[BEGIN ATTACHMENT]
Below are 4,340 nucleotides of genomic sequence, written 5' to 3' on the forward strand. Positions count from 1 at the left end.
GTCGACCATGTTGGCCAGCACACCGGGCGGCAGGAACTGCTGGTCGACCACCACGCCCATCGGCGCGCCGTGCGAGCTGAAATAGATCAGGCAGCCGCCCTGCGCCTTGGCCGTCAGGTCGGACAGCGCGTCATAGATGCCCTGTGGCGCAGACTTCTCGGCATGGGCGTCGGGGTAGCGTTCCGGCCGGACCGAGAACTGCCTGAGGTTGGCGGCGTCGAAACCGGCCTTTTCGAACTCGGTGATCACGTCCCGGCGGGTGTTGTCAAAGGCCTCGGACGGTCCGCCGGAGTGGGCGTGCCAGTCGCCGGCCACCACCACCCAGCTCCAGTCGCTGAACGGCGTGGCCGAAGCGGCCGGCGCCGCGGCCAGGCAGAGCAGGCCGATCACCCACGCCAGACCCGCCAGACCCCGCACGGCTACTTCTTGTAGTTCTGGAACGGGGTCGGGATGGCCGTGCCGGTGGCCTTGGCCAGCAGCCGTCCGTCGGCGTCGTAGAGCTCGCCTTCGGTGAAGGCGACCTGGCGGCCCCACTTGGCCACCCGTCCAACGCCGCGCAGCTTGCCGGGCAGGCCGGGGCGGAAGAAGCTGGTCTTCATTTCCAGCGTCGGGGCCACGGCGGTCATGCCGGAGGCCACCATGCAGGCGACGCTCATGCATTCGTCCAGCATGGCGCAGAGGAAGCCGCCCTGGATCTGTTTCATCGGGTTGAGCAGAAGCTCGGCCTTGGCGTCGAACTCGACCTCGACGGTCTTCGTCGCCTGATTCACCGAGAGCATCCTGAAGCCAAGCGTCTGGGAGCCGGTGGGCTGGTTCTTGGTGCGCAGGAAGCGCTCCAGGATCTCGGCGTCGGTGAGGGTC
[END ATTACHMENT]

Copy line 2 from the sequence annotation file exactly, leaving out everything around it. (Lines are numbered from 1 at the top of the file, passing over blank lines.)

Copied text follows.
GTCGACCATGTTGGCCAGCACACCGGGCGGCAGGAACTGCTGGTCGACCACCACGCCCATCGGCGCGCCGTGCGAGCTGAAATAGATCAGGCAGCCGCCCTGCGCCTTGGCCGTCAGGTCGGACAGCGCGTCATAGATGCCCTGTGGCGCAGACTTCTCGGCATGGGCGTCGGGGTAGCGTTCCGGCCGGACCGAGAACTGCCTGAGGTTGGCGGCGTCGAAACCGGCCTTTTCGAACTCGGTGATCACGTCCCGGCGGGTGTTGTCAAAGGCCTCGGACGGTCCGCCGGAGTGGGCGTGCCAGTCGCCGGCCACCACCACCCAGCTCCAGTCGCTGAACGGCGTGGCCGAAGCGGCCGGCGCCGCGGCCAGGCAGAGCAGGCCGATCACCCACGCCAGACCCGCCAGACCCCGCACGGCTACTTCTTGTAGTTCTGGAACGGGGTCGGGATGGCCGTGCCGGTGGCCTTGGCCAGCAGCCGTCCGTCGGCGTCGTAGAGCTCGCCTTCGGTGAAGGCGACCTGGCGGCCCCACTTGGCCACCCGTCCAACGCCGCGCAGCTTGCCGGGCAGGCCGGGGCGGAAGAAGCTGGTCTTCATTTCCAGCGTCGGGGCCACGGCGGTCATGCCGGAGGCCACCATGCAGGCGACGCTCATGCATTCGTCCAGCATGGCGCAGAGGAAGCCGCCCTGGATCTGTTTCATCGGGTTGAGCAGAAGCTCGGCCTTGGCGTCGAACTCGACCTCGACGGTCTTCGTCGCCTGATTCACCGAGAGCATCCTGAAGCCAAGCGTCTGGGAGCCGGTGGGCTGGTTCTTGGTGCGCAGGAAGCGCTCCAGGATCTCGGCGTCGGTGAGGGTC